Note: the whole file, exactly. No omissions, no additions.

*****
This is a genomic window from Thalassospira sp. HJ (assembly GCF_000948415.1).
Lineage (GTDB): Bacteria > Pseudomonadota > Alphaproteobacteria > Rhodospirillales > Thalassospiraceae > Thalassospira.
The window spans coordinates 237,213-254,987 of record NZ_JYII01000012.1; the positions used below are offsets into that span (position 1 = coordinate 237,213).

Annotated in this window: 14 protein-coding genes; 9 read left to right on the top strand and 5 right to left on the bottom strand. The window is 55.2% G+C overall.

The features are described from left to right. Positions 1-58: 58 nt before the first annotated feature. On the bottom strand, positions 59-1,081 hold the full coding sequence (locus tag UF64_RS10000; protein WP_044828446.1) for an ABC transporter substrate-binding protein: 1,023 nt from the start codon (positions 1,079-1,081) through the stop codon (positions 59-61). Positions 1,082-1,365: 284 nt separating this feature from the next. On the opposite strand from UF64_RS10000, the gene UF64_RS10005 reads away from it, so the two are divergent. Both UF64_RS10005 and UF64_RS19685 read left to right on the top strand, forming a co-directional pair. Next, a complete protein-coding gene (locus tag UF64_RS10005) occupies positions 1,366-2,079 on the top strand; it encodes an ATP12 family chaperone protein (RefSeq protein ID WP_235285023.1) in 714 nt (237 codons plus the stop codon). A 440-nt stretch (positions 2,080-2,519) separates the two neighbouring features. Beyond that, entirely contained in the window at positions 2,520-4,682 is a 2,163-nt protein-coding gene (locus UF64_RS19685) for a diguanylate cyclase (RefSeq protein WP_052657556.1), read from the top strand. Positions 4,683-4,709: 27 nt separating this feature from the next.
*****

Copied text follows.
This is a genomic window from Thalassospira sp. HJ (assembly GCF_000948415.1).
Lineage (GTDB): Bacteria > Pseudomonadota > Alphaproteobacteria > Rhodospirillales > Thalassospiraceae > Thalassospira.
The window spans coordinates 237,213-254,987 of record NZ_JYII01000012.1; the positions used below are offsets into that span (position 1 = coordinate 237,213).

Annotated in this window: 14 protein-coding genes; 9 read left to right on the top strand and 5 right to left on the bottom strand. The window is 55.2% G+C overall.

The features are described from left to right. Positions 1-58: 58 nt before the first annotated feature. On the bottom strand, positions 59-1,081 hold the full coding sequence (locus tag UF64_RS10000; protein WP_044828446.1) for an ABC transporter substrate-binding protein: 1,023 nt from the start codon (positions 1,079-1,081) through the stop codon (positions 59-61). Positions 1,082-1,365: 284 nt separating this feature from the next. On the opposite strand from UF64_RS10000, the gene UF64_RS10005 reads away from it, so the two are divergent. Both UF64_RS10005 and UF64_RS19685 read left to right on the top strand, forming a co-directional pair. Next, a complete protein-coding gene (locus tag UF64_RS10005) occupies positions 1,366-2,079 on the top strand; it encodes an ATP12 family chaperone protein (RefSeq protein ID WP_235285023.1) in 714 nt (237 codons plus the stop codon). A 440-nt stretch (positions 2,080-2,519) separates the two neighbouring features. Beyond that, entirely contained in the window at positions 2,520-4,682 is a 2,163-nt protein-coding gene (locus UF64_RS19685) for a diguanylate cyclase (RefSeq protein WP_052657556.1), read from the top strand. Positions 4,683-4,709: 27 nt separating this feature from the next.